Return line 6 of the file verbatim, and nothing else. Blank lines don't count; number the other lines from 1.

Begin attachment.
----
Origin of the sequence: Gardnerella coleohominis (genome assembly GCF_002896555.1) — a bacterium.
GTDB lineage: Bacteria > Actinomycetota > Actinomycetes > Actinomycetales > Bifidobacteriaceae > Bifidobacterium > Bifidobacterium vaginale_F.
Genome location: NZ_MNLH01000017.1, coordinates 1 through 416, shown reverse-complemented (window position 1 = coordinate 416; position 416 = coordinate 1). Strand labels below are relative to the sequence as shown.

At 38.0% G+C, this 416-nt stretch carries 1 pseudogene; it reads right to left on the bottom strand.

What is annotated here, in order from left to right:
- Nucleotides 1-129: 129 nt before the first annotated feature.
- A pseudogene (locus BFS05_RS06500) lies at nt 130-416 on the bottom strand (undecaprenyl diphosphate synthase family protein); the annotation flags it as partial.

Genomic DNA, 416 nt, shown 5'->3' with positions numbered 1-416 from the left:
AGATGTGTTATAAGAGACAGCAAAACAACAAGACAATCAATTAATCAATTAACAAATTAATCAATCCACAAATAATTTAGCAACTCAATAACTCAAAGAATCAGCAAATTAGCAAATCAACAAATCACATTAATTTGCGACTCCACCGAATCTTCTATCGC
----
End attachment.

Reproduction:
- Nucleotides 1-129: 129 nt before the first annotated feature.